## Example Two - Simple Shape Lists#

shape_list_demo_2.py#
 ``` 1 2 3 4 5 6 7 8 9 10 11 12 13 14 15 16 17 18 19 20 21 22 23 24 25 26 27 28 29 30 31 32 33 34 35 36 37 38 39 40 41 42 43 44 45 46 47 48 49 50 51 52 53 54 55 56 57 58 59 60 61 62 63 64 65 66 67 68 69 70 71 72 73 74 75 76``` ```""" This demo shows using buffered rectangles to draw a grid of squares on the screen. For me this runs about 0.002 seconds per frame. It is faster than demo 1 because we aren't loading the vertices and color to the card again and again. It could be faster though, if we group all rectangles together. If Python and Arcade are installed, this example can be run from the command line with: python -m arcade.examples.shape_list_demo_2 """ import arcade import timeit SCREEN_WIDTH = 1200 SCREEN_HEIGHT = 800 SCREEN_TITLE = "Shape List Demo 2" SQUARE_WIDTH = 5 SQUARE_HEIGHT = 5 SQUARE_SPACING = 10 class MyGame(arcade.Window): """ Main application class. """ def __init__(self, width, height, title): super().__init__(width, height, title) arcade.set_background_color(arcade.color.DARK_SLATE_GRAY) self.draw_time = 0 self.shape_list = None def setup(self): # --- Create the vertex buffers objects for each square before we do # any drawing. self.shape_list = arcade.ShapeElementList() for x in range(0, SCREEN_WIDTH, SQUARE_SPACING): for y in range(0, SCREEN_HEIGHT, SQUARE_SPACING): shape = arcade.create_rectangle_filled(x, y, SQUARE_WIDTH, SQUARE_HEIGHT, arcade.color.DARK_BLUE) self.shape_list.append(shape) def on_draw(self): """ Render the screen. """ # This command has to happen before we start drawing self.clear() # Start timing how long this takes draw_start_time = timeit.default_timer() # --- Draw all the rectangles self.shape_list.draw() output = f"Drawing time: {self.draw_time:.3f} seconds per frame." arcade.draw_text(output, 20, SCREEN_HEIGHT - 40, arcade.color.WHITE, 18) self.draw_time = timeit.default_timer() - draw_start_time def main(): window = MyGame(SCREEN_WIDTH, SCREEN_HEIGHT, SCREEN_TITLE) window.setup() arcade.run() if __name__ == "__main__": main() ```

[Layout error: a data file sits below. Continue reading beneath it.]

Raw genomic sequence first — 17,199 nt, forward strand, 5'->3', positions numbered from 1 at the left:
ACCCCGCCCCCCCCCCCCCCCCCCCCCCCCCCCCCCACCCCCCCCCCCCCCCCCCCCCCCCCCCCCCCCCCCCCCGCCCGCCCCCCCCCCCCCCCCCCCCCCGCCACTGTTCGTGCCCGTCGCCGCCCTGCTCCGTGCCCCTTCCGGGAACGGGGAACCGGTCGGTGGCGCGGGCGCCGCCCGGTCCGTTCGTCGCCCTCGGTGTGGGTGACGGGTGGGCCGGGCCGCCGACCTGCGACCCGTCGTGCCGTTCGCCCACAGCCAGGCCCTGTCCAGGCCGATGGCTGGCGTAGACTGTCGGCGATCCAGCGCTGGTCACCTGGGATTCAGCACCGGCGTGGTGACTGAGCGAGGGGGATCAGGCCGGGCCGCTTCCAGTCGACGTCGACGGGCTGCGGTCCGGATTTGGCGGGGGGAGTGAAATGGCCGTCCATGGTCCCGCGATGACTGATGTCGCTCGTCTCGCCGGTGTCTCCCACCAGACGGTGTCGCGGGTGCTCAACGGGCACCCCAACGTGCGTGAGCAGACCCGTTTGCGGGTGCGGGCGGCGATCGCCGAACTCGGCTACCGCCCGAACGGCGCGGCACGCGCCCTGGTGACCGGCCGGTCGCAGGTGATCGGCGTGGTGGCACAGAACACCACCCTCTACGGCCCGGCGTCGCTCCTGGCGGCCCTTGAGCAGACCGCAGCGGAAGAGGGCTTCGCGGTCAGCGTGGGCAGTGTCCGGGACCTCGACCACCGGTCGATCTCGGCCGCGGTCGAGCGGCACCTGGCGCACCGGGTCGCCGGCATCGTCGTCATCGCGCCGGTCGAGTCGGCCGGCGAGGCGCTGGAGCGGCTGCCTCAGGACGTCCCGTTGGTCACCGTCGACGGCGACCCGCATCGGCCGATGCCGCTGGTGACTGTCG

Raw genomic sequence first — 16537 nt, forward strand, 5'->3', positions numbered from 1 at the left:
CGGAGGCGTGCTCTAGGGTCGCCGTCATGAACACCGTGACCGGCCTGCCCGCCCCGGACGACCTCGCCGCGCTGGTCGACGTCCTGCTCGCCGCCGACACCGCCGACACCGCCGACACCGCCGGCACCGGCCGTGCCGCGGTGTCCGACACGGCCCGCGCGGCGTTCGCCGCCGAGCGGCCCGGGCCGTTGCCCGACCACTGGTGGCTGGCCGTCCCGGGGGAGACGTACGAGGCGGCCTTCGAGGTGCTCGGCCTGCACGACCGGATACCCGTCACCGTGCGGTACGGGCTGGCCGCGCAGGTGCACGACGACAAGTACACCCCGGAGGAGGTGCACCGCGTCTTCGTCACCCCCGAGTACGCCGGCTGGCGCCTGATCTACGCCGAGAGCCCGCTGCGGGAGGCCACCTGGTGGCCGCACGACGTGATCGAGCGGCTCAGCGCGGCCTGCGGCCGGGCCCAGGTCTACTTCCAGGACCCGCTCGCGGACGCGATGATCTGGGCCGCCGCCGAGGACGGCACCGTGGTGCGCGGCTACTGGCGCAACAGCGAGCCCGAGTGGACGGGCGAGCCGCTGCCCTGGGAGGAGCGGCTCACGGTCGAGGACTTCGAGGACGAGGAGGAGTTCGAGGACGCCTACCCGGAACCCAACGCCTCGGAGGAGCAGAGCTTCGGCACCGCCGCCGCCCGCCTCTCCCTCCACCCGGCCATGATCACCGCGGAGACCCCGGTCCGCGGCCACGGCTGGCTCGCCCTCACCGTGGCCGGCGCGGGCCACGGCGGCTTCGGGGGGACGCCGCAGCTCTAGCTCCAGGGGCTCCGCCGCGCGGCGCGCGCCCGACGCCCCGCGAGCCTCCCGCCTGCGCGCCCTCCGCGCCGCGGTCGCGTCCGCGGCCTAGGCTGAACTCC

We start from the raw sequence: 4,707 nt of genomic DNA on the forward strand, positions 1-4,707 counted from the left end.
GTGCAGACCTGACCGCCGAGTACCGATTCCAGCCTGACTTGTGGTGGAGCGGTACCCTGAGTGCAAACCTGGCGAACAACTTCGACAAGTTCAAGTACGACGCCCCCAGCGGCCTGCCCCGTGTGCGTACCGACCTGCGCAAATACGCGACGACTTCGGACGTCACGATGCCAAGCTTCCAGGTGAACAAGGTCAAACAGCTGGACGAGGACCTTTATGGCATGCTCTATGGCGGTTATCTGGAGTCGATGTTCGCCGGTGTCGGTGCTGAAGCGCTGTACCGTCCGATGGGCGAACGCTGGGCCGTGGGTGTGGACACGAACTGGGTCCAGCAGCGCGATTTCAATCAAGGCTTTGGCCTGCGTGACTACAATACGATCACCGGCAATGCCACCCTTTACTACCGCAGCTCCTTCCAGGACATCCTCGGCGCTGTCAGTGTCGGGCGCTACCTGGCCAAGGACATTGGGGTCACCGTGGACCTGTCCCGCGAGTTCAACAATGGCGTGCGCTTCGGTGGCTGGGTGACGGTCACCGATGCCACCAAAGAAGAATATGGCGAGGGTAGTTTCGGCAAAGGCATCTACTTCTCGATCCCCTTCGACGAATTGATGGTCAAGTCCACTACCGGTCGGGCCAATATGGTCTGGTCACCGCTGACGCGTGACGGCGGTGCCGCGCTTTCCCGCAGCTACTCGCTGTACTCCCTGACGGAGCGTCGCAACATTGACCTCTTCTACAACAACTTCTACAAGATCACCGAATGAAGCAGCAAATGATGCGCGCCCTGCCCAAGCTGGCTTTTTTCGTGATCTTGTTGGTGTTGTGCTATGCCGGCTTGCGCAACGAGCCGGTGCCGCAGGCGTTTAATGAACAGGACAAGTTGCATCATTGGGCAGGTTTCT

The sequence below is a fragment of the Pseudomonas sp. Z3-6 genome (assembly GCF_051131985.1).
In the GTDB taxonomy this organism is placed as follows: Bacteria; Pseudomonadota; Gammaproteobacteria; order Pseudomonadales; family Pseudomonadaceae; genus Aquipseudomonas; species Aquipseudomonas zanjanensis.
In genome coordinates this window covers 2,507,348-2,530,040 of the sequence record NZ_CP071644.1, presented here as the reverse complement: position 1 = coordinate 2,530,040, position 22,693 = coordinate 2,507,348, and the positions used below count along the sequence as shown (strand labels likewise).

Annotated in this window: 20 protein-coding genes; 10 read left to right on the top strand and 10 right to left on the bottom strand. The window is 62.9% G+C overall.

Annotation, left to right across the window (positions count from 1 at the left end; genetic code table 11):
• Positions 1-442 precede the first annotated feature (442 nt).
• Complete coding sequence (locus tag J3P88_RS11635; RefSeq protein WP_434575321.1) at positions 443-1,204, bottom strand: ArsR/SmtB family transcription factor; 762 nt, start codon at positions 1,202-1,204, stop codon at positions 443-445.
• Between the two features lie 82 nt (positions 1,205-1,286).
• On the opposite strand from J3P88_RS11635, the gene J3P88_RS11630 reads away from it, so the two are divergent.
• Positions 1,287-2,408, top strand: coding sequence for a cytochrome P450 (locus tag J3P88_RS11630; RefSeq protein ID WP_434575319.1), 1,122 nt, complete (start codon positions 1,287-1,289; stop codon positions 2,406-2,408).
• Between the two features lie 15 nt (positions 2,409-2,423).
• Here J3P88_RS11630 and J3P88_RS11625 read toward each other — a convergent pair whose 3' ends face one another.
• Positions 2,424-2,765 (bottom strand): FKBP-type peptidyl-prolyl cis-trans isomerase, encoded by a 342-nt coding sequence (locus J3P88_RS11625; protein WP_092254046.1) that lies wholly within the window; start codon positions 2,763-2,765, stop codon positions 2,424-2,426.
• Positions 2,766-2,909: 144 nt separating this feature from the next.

## Example Three - Complex Shape Lists#

shape_list_demo_3.py#
 ``` 1 2 3 4 5 6 7 8 9 10 11 12 13 14 15 16 17 18 19 20 21 22 23 24 25 26 27 28 29 30 31 32 33 34 35 36 37 38 39 40 41 42 43 44 45 46 47 48 49 50 51 52 53 54 55 56 57 58 59 60 61 62 63 64 65 66 67 68 69 70 71 72 73 74 75 76 77 78 79 80 81 82 83 84 85 86 87 88 89 90 91 92 93 94 95 96 97 98 99 100 101``` ```""" This demo shows drawing a grid of squares using a single buffer. We calculate the points of each rectangle and add them to a point list. We create a list of colors for each point. We then draw all the squares with one drawing command. This runs in about 0.000 seconds for me. It is much more complex in code than the prior two examples, but the pay-off in speed is huge. If Python and Arcade are installed, this example can be run from the command line with: python -m arcade.examples.shape_list_demo_3 """ import arcade import timeit SCREEN_WIDTH = 1200 SCREEN_HEIGHT = 800 SCREEN_TITLE = "Shape List Demo 3" HALF_SQUARE_WIDTH = 2.5 HALF_SQUARE_HEIGHT = 2.5 SQUARE_SPACING = 10 class MyGame(arcade.Window): """ Main application class. """ def __init__(self, width, height, title): super().__init__(width, height, title) arcade.set_background_color(arcade.color.DARK_SLATE_GRAY) self.draw_time = 0 self.shape_list = None def setup(self): self.shape_list = arcade.ShapeElementList() # --- Create all the rectangles # We need a list of all the points and colors point_list = [] color_list = [] # Now calculate all the points for x in range(0, SCREEN_WIDTH, SQUARE_SPACING): for y in range(0, SCREEN_HEIGHT, SQUARE_SPACING): # Calculate where the four points of the rectangle will be if # x and y are the center top_left = (x - HALF_SQUARE_WIDTH, y + HALF_SQUARE_HEIGHT) top_right = (x + HALF_SQUARE_WIDTH, y + HALF_SQUARE_HEIGHT) bottom_right = (x + HALF_SQUARE_WIDTH, y - HALF_SQUARE_HEIGHT) bottom_left = (x - HALF_SQUARE_WIDTH, y - HALF_SQUARE_HEIGHT) # Add the points to the points list. # ORDER MATTERS! # Rotate around the rectangle, don't append points caty-corner point_list.append(top_left) point_list.append(top_right) point_list.append(bottom_right) point_list.append(bottom_left) # Add a color for each point. Can be different colors if you want # gradients. for i in range(4): color_list.append(arcade.color.DARK_BLUE) shape = arcade.create_rectangles_filled_with_colors(point_list, color_list) self.shape_list.append(shape) def on_draw(self): """ Render the screen. """ # This command has to happen before we start drawing self.clear() # Start timing how long this takes draw_start_time = timeit.default_timer() # --- Draw all the rectangles self.shape_list.draw() output = f"Drawing time: {self.draw_time:.3f} seconds per frame." arcade.draw_text(output, 20, SCREEN_HEIGHT - 40, arcade.color.WHITE, 18) self.draw_time = timeit.default_timer() - draw_start_time def main(): window = MyGame(SCREEN_WIDTH, SCREEN_HEIGHT, SCREEN_TITLE) window.setup() arcade.run() if __name__ == "__main__": main() ```